• I've always felt the quality of the fence was the key factor in how well a saw works. About 15 years ago, I picked up a little Delta benchtop saw at a garage sale. Motor ran, blade didn't spin, figured if nothing else, could get some good parts. Got home, opened it up, belt is broken. $12 for a new belt and back in business. Next problem, the fence is a POS. Remembered I had an old issue of Fine Woodworking that had an article on building a precision fence using Unistrut channel. So I did, and that, plus tightening up the miter gage, that little saw was a wonder. About 5 years ago, had a chance to buy a Rigid table saw, that with al the discounts I could muster, cost me right at $500 bucks. Sold the Delta for $100. Only problem with it was not enough power. Would suggest you look up that article, and consider building a new fence. Don't think I still have a copy.

                      Comment


                      • Originally posted by dian View Post
                        have you ever scraped? i think i could wear out my biax on that.
                        A fair bit. I didn't say it would be easy. Heck, Moore hand scraped three huge plates(Whitworh sequence) just for exercise. Biax is for sissies. Anderson Bros. is the only way. Don't say that to my Biax though.
                        Last edited by darylbane; 11-24-2020, 11:50 AM.

                        Comment


                        • Originally posted by elf View Post

                          Visit your local shipyard and watch them make compound curves in 1" thick steel plates You just need a torch and a garden hose.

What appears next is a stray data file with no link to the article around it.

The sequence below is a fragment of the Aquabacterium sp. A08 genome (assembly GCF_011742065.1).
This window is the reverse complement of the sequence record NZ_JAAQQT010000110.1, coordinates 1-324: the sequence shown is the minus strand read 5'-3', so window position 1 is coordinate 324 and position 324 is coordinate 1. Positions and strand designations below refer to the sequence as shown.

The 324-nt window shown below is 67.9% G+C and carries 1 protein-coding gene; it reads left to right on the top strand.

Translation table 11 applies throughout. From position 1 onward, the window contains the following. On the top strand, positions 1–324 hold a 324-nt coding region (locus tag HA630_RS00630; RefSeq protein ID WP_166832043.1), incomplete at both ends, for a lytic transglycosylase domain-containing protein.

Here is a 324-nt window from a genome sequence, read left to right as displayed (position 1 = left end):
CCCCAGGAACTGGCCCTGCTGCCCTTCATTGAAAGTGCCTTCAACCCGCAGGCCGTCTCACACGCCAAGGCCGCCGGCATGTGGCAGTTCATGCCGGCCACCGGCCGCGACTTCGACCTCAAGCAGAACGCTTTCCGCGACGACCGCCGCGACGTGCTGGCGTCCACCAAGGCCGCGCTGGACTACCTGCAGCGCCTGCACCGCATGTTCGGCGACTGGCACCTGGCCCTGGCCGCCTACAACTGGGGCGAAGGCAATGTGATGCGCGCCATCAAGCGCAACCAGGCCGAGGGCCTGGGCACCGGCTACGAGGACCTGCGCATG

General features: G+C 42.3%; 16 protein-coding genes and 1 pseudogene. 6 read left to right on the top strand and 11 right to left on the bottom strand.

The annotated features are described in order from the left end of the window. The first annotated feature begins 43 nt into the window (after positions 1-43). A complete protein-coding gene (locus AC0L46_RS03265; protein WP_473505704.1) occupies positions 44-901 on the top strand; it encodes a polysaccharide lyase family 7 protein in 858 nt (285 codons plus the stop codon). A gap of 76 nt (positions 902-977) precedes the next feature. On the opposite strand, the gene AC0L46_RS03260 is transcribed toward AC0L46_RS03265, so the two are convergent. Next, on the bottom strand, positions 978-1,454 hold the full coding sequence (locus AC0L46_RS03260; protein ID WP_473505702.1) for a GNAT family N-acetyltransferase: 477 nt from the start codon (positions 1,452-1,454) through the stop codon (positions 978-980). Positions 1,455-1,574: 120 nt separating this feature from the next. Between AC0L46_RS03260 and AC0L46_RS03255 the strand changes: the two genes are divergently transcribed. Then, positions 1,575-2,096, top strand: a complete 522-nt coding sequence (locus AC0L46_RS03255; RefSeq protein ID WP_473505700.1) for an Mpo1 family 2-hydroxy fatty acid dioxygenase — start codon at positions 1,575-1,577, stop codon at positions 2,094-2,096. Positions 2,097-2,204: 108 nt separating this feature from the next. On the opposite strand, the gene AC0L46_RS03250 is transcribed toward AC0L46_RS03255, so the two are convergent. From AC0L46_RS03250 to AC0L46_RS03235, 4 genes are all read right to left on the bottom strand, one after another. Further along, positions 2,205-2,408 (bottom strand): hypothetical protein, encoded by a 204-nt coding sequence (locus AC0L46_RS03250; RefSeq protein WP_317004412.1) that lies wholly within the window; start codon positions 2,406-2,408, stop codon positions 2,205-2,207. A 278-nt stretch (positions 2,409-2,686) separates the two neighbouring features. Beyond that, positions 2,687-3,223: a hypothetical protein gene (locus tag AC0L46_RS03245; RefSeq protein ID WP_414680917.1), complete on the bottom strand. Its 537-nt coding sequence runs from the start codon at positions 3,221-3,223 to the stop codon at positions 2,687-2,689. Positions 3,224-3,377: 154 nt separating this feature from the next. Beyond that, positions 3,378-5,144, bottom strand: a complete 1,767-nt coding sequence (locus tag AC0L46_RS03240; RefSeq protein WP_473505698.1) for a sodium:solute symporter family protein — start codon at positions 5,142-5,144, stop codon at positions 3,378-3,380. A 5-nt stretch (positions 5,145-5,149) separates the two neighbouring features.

You can heat steel bend it 45 degrees, heat and push it back... try that on cast iron.. good luck..
                          not saying it can work , but if it was a steel weldment..far far less risk..

                          Comment


                          • Originally posted by darryl View Post
                            A table saw can do a lot of things- including making good enough cuts for edge gluing. I have three of the old Rockwell Beaver table saws that I look after, plus two Deltas- one of which is the main saw in the shop where I used to work. Four of the five I've given the 'treatment' to make them better to work with. One of the Rockwells I haven't touched yet- the older Delta has over 40 years use on it in a production shop, and I prevented it from being sold off because it's still a good saw. It now has a table that's 5 ft front to back, and about 9 ft from left to right. The fence is 5 ft long and can be used on either side of the blade. This is the go-to saw for all solid wood cutting, dadoing, rabbetting, and lining operations. That's what I use to prep materials for edge gluing. The fence is controlled front and back with a cable and pulley system, so it stays square and is easy to move. It locks down at both ends using a single lever- what a joy to use. This saw, plus the other two in the shop will cut the thickness of paper without removing wood, as will the Beaver I have at home. None of these has a perfectly flat table, but I have scraped high spots and as importantly, I've either re-worked or replaced the inserts. The insert is the real weak spot on all of these saws- any scraping you do will be for naught if the insert is not level with the table, or flexes downwards as you hold material to the table.

                            I've never yet worked with a saw where play in the arbor has caused any significant error in a cut. With a good fence and reasonable expertise in using the saw, I can remove 3 thou consistently if I need to. A 10 thou error is pretty sloppy in my opinion. Just yesterday I cut out a whole kit of kitchen drawers, making the fit of the corners within a paper thickness of accuracy. Didn't really take me any longer either. The hardest part of this was setting the fence on the 'big saw' since it doesn't want to move only a few thou- but once set it went through the whole kit without making an error.